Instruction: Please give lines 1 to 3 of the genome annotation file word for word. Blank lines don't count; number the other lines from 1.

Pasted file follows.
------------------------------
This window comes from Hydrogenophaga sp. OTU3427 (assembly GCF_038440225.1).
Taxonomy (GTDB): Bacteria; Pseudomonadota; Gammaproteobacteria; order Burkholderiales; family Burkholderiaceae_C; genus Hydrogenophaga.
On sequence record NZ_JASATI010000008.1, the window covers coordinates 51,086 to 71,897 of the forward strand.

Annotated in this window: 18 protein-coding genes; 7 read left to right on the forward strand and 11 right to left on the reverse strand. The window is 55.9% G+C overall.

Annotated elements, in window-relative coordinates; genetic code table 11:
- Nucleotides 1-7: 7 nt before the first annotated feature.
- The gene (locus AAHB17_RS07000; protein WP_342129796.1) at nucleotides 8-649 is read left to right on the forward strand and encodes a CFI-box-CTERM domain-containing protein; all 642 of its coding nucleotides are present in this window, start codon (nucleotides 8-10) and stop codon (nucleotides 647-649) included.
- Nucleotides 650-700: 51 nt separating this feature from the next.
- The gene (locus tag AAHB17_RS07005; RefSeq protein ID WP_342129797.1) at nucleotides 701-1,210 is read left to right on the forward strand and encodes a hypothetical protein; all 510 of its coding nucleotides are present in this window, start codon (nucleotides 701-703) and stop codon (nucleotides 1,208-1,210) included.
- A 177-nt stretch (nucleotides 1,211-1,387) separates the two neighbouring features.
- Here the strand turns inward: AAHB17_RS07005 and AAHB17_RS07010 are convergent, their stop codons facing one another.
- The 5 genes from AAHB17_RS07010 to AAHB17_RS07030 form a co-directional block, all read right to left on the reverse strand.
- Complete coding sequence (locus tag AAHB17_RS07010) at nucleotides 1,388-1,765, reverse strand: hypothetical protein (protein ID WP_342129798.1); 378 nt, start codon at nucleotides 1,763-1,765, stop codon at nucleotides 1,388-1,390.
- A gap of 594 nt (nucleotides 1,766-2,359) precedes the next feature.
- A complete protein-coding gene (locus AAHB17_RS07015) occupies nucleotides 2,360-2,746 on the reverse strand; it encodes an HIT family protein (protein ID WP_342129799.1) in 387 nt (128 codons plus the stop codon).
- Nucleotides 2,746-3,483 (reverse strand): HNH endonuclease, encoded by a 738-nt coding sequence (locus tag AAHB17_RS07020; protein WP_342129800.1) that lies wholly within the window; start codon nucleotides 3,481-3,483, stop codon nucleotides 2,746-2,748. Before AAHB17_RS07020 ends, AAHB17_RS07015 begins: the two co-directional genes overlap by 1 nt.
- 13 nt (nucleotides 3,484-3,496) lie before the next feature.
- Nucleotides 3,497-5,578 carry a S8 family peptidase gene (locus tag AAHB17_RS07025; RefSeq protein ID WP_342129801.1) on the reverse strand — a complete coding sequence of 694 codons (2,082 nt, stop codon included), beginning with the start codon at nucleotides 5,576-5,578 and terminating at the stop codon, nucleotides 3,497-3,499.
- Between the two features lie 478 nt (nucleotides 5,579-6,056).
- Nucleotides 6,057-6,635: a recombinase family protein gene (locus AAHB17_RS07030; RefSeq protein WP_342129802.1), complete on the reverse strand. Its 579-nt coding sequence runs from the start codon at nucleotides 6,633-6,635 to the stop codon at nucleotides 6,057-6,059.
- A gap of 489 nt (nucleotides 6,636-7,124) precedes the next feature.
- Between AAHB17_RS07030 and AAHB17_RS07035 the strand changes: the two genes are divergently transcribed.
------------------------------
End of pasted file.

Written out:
This window comes from Hydrogenophaga sp. OTU3427 (assembly GCF_038440225.1).
Taxonomy (GTDB): Bacteria; Pseudomonadota; Gammaproteobacteria; order Burkholderiales; family Burkholderiaceae_C; genus Hydrogenophaga.
On sequence record NZ_JASATI010000008.1, the window covers coordinates 51,086 to 71,897 of the forward strand.